After the dust cleared, Friend was the CEO of his first publicly traded company, but one with a significantly reduced share value and market cap, as Carbonite (CARB) became the lone U.S. tech firm to IPO last week.

“Everybody was betting against us,” said Friend, whose Boston-based online backup company reduced its debut share price from $17 to $10 in order to get out, in one the worst trading periods in nearly three years. At the close of trading on Wednesday, Carbonite’s share price had jumped to more than $15. “We kind of proved everybody wrong, but it was definitely a high-wire act.”

The coming brick wall in venture capital

– Mark Suster is a former serial entrepreneur and a partner at Los Angeles-based venture capital firm GRP Partners. This article originally appeared on Suster’s blog “Both Sides of the Table”. The views expressed are his own. –

This is the final part of a three-part series on the major changes in the structure of the software and the venture capital industries. Read Part One and Part Two.

Or the Cliff Note’s version:

    Open source and cloud computing (led by Amazon) drove down tech startup costs by 90 percent The result was a massive increase in startups and a whole group of new funding sources: both angels and “micro VCs” With more competition in early-stage many VCs are investing smaller amounts at earlier stages. Some are going later stage to not miss out on hot deals. I call this “stage drift.” The opportunities for tech startups today are more immense than they’ve ever been with billions of people now connected to the Internet nearly all the time.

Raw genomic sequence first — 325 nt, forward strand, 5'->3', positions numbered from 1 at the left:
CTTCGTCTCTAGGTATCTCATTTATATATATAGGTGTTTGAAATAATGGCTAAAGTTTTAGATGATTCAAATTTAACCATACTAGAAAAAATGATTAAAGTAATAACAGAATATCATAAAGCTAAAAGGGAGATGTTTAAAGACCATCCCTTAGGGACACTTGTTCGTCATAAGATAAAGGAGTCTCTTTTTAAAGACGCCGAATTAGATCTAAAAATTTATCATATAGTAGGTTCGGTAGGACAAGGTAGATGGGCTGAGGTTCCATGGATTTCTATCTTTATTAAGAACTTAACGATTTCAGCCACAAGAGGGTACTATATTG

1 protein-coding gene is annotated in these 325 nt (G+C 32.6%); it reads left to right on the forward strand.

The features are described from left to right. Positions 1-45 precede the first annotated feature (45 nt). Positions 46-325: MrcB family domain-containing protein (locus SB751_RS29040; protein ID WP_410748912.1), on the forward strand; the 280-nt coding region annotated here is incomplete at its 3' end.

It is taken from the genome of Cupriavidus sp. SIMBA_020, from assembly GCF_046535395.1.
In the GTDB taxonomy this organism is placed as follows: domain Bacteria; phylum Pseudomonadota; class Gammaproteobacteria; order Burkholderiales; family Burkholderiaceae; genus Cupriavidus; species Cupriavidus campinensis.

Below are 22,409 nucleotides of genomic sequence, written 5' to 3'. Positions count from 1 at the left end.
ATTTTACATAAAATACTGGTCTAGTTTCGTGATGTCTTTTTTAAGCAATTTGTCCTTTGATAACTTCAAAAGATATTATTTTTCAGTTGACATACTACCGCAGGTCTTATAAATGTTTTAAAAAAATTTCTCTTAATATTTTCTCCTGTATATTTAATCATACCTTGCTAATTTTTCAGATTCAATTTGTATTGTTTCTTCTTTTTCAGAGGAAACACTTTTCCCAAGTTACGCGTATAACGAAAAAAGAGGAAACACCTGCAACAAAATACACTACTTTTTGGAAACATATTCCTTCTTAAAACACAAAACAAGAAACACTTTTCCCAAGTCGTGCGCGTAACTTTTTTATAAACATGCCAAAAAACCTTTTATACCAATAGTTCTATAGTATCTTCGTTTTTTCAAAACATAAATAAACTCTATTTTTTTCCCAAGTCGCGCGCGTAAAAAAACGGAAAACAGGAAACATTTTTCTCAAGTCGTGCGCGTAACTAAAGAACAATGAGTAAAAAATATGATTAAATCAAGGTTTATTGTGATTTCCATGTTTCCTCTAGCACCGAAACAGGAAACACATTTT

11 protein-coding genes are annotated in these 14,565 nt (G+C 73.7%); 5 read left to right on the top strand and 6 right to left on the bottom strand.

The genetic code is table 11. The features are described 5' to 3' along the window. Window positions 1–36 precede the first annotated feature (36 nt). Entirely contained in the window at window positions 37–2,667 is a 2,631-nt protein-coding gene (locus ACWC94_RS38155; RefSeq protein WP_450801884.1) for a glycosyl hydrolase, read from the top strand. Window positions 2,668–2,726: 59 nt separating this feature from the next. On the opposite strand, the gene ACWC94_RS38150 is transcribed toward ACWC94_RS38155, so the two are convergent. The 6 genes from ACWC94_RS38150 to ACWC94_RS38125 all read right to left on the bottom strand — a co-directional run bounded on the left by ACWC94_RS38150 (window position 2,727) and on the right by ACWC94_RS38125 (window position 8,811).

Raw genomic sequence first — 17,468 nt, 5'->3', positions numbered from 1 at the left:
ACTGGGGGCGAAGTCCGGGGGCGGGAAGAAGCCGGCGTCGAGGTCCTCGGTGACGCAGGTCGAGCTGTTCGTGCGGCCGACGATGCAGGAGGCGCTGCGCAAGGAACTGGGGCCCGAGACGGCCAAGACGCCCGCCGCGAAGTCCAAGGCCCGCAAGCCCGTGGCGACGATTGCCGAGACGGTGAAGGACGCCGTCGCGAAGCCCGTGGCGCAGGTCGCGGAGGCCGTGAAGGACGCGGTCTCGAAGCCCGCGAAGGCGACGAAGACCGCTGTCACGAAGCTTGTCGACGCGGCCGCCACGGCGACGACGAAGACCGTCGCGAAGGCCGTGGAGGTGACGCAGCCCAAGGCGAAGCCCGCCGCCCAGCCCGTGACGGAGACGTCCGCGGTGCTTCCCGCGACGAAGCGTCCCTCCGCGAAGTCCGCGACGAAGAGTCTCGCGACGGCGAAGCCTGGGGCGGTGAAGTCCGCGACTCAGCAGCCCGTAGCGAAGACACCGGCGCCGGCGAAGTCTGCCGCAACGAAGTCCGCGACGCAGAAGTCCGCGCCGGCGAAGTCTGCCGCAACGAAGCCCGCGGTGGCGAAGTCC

But …

The rise of “micro VCs”

– Mark Suster is a former serial entrepreneur and a partner at Los Angeles-based venture capital firm GRP Partners. This article originally appeared on Suster’s blog “Both Sides of the Table”. The views expressed are his own. –